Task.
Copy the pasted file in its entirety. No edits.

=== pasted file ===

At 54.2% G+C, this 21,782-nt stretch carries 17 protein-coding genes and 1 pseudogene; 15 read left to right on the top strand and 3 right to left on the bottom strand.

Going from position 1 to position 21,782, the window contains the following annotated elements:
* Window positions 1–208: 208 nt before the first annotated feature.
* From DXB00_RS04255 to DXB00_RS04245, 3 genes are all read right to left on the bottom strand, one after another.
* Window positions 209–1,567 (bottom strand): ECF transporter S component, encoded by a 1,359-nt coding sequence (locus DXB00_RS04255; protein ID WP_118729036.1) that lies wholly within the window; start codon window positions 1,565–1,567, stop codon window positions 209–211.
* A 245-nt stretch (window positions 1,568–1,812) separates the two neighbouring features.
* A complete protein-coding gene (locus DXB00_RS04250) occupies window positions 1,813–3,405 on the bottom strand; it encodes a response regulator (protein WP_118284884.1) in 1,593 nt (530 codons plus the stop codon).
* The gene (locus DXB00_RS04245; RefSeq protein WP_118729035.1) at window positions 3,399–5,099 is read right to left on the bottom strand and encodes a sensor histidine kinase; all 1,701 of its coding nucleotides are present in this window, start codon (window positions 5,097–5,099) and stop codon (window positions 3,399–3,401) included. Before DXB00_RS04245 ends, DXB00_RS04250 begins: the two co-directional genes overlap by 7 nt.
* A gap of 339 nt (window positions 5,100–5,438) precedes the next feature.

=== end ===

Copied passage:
At 54.2% G+C, this 21,782-nt stretch carries 17 protein-coding genes and 1 pseudogene; 15 read left to right on the top strand and 3 right to left on the bottom strand.

Going from position 1 to position 21,782, the window contains the following annotated elements:
* Window positions 1–208: 208 nt before the first annotated feature.
* From DXB00_RS04255 to DXB00_RS04245, 3 genes are all read right to left on the bottom strand, one after another.
* Window positions 209–1,567 (bottom strand): ECF transporter S component, encoded by a 1,359-nt coding sequence (locus DXB00_RS04255; protein ID WP_118729036.1) that lies wholly within the window; start codon window positions 1,565–1,567, stop codon window positions 209–211.
* A 245-nt stretch (window positions 1,568–1,812) separates the two neighbouring features.
* A complete protein-coding gene (locus DXB00_RS04250) occupies window positions 1,813–3,405 on the bottom strand; it encodes a response regulator (protein WP_118284884.1) in 1,593 nt (530 codons plus the stop codon).
* The gene (locus DXB00_RS04245; RefSeq protein WP_118729035.1) at window positions 3,399–5,099 is read right to left on the bottom strand and encodes a sensor histidine kinase; all 1,701 of its coding nucleotides are present in this window, start codon (window positions 5,097–5,099) and stop codon (window positions 3,399–3,401) included. Before DXB00_RS04245 ends, DXB00_RS04250 begins: the two co-directional genes overlap by 7 nt.
* A gap of 339 nt (window positions 5,100–5,438) precedes the next feature.